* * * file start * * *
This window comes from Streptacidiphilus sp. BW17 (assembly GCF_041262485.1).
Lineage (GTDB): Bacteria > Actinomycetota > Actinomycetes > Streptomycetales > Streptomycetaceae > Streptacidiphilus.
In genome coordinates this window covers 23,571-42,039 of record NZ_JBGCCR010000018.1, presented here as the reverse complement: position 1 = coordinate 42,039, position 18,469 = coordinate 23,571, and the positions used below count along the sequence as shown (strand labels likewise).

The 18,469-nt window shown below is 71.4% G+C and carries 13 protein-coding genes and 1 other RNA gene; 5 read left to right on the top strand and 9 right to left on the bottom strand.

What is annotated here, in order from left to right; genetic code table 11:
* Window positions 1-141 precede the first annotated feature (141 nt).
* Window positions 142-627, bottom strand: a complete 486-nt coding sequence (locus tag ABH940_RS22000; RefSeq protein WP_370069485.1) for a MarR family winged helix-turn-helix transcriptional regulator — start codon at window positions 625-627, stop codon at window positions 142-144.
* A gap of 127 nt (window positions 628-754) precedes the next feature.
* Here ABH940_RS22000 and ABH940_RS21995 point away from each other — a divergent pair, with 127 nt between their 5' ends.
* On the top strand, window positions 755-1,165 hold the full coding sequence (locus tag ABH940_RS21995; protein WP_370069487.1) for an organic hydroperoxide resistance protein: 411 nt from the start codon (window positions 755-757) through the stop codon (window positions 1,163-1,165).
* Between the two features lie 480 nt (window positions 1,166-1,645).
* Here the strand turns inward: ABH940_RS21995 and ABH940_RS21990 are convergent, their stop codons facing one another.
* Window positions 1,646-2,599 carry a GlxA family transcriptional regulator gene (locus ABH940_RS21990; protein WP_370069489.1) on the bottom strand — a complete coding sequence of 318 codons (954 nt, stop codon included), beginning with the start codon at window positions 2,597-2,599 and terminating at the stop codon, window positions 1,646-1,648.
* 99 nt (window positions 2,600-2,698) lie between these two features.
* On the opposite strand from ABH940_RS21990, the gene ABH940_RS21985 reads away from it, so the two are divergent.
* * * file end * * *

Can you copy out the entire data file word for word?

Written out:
This window comes from Streptacidiphilus sp. BW17 (assembly GCF_041262485.1).
Lineage (GTDB): Bacteria > Actinomycetota > Actinomycetes > Streptomycetales > Streptomycetaceae > Streptacidiphilus.
In genome coordinates this window covers 23,571-42,039 of record NZ_JBGCCR010000018.1, presented here as the reverse complement: position 1 = coordinate 42,039, position 18,469 = coordinate 23,571, and the positions used below count along the sequence as shown (strand labels likewise).

The 18,469-nt window shown below is 71.4% G+C and carries 13 protein-coding genes and 1 other RNA gene; 5 read left to right on the top strand and 9 right to left on the bottom strand.

What is annotated here, in order from left to right; genetic code table 11:
* Window positions 1-141 precede the first annotated feature (141 nt).
* Window positions 142-627, bottom strand: a complete 486-nt coding sequence (locus tag ABH940_RS22000; RefSeq protein WP_370069485.1) for a MarR family winged helix-turn-helix transcriptional regulator — start codon at window positions 625-627, stop codon at window positions 142-144.
* A gap of 127 nt (window positions 628-754) precedes the next feature.
* Here ABH940_RS22000 and ABH940_RS21995 point away from each other — a divergent pair, with 127 nt between their 5' ends.
* On the top strand, window positions 755-1,165 hold the full coding sequence (locus tag ABH940_RS21995; protein WP_370069487.1) for an organic hydroperoxide resistance protein: 411 nt from the start codon (window positions 755-757) through the stop codon (window positions 1,163-1,165).
* Between the two features lie 480 nt (window positions 1,166-1,645).
* Here the strand turns inward: ABH940_RS21995 and ABH940_RS21990 are convergent, their stop codons facing one another.
* Window positions 1,646-2,599 carry a GlxA family transcriptional regulator gene (locus ABH940_RS21990; protein WP_370069489.1) on the bottom strand — a complete coding sequence of 318 codons (954 nt, stop codon included), beginning with the start codon at window positions 2,597-2,599 and terminating at the stop codon, window positions 1,646-1,648.
* 99 nt (window positions 2,600-2,698) lie between these two features.
* On the opposite strand from ABH940_RS21990, the gene ABH940_RS21985 reads away from it, so the two are divergent.